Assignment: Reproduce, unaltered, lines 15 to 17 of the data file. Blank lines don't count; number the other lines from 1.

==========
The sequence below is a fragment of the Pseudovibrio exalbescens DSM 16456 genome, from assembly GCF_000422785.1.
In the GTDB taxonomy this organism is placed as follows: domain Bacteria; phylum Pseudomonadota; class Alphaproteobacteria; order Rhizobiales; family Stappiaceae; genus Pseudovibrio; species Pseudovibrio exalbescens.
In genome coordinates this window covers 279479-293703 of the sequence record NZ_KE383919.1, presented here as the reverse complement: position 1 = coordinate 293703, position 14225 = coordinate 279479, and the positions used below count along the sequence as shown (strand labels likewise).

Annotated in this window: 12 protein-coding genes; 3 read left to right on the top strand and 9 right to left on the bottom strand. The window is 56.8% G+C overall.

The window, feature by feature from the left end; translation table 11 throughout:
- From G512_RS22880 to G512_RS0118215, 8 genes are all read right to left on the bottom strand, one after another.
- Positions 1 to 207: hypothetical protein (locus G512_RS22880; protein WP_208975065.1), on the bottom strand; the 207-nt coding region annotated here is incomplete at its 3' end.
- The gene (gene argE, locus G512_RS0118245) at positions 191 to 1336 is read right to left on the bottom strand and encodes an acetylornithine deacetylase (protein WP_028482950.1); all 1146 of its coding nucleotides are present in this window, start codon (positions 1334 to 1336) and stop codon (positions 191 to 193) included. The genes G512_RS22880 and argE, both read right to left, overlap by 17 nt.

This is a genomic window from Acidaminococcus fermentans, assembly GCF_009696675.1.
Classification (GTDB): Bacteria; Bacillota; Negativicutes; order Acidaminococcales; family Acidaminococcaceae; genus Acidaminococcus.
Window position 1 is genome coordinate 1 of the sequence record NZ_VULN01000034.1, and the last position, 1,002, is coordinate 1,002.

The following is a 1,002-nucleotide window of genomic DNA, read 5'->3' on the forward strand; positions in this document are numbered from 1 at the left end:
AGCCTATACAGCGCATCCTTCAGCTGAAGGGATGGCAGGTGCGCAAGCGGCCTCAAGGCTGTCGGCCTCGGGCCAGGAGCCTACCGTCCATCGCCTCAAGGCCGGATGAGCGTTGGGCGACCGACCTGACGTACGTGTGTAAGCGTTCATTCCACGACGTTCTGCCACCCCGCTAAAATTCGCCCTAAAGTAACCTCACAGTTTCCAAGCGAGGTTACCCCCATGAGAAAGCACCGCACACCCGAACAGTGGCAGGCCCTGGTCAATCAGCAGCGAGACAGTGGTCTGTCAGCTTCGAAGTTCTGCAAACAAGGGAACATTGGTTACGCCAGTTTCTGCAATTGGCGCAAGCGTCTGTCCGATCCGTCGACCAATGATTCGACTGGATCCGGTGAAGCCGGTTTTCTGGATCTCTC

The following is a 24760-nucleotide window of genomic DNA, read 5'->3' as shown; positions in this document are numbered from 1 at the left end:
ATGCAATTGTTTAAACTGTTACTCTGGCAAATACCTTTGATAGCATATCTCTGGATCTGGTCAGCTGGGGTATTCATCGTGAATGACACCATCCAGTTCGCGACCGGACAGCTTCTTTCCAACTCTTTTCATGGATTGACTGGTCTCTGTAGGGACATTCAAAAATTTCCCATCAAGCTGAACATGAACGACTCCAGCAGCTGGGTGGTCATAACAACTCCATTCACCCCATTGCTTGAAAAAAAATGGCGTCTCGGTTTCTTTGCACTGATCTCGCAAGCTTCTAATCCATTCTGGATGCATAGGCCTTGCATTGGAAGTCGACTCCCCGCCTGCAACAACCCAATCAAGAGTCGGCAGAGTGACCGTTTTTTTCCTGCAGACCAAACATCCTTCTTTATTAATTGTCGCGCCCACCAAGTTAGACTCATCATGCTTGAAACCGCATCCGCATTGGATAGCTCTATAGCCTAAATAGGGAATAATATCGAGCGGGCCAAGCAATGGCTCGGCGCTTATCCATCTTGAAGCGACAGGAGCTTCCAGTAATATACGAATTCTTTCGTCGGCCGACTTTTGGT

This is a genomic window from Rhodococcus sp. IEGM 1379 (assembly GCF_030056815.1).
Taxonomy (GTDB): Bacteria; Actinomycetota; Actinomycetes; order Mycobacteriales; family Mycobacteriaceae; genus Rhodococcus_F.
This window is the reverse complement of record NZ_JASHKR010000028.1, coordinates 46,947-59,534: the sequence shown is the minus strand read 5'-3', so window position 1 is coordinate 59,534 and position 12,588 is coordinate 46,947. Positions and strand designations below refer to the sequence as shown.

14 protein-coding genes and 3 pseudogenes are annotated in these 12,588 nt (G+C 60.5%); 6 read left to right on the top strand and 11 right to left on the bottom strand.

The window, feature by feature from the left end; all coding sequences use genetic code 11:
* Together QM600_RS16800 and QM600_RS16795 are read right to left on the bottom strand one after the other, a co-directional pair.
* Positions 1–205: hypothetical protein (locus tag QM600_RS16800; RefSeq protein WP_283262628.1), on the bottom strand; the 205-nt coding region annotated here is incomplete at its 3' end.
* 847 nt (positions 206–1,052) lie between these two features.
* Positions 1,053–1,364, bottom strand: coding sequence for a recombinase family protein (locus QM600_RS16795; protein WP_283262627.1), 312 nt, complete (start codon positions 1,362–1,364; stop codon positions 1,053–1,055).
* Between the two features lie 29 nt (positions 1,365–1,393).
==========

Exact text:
ATGCAATTGTTTAAACTGTTACTCTGGCAAATACCTTTGATAGCATATCTCTGGATCTGGTCAGCTGGGGTATTCATCGTGAATGACACCATCCAGTTCGCGACCGGACAGCTTCTTTCCAACTCTTTTCATGGATTGACTGGTCTCTGTAGGGACATTCAAAAATTTCCCATCAAGCTGAACATGAACGACTCCAGCAGCTGGGTGGTCATAACAACTCCATTCACCCCATTGCTTGAAAAAAAATGGCGTCTCGGTTTCTTTGCACTGATCTCGCAAGCTTCTAATCCATTCTGGATGCATAGGCCTTGCATTGGAAGTCGACTCCCCGCCTGCAACAACCCAATCAAGAGTCGGCAGAGTGACCGTTTTTTTCCTGCAGACCAAACATCCTTCTTTATTAATTGTCGCGCCCACCAAGTTAGACTCATCATGCTTGAAACCGCATCCGCATTGGATAGCTCTATAGCCTAAATAGGGAATAATATCGAGCGGGCCAAGCAATGGCTCGGCGCTTATCCATCTTGAAGCGACAGGAGCTTCCAGTAATATACGAATTCTTTCGTCGGCCGACTTTTGGT

This is a genomic window from Rhodococcus sp. IEGM 1379 (assembly GCF_030056815.1).
Taxonomy (GTDB): Bacteria; Actinomycetota; Actinomycetes; order Mycobacteriales; family Mycobacteriaceae; genus Rhodococcus_F.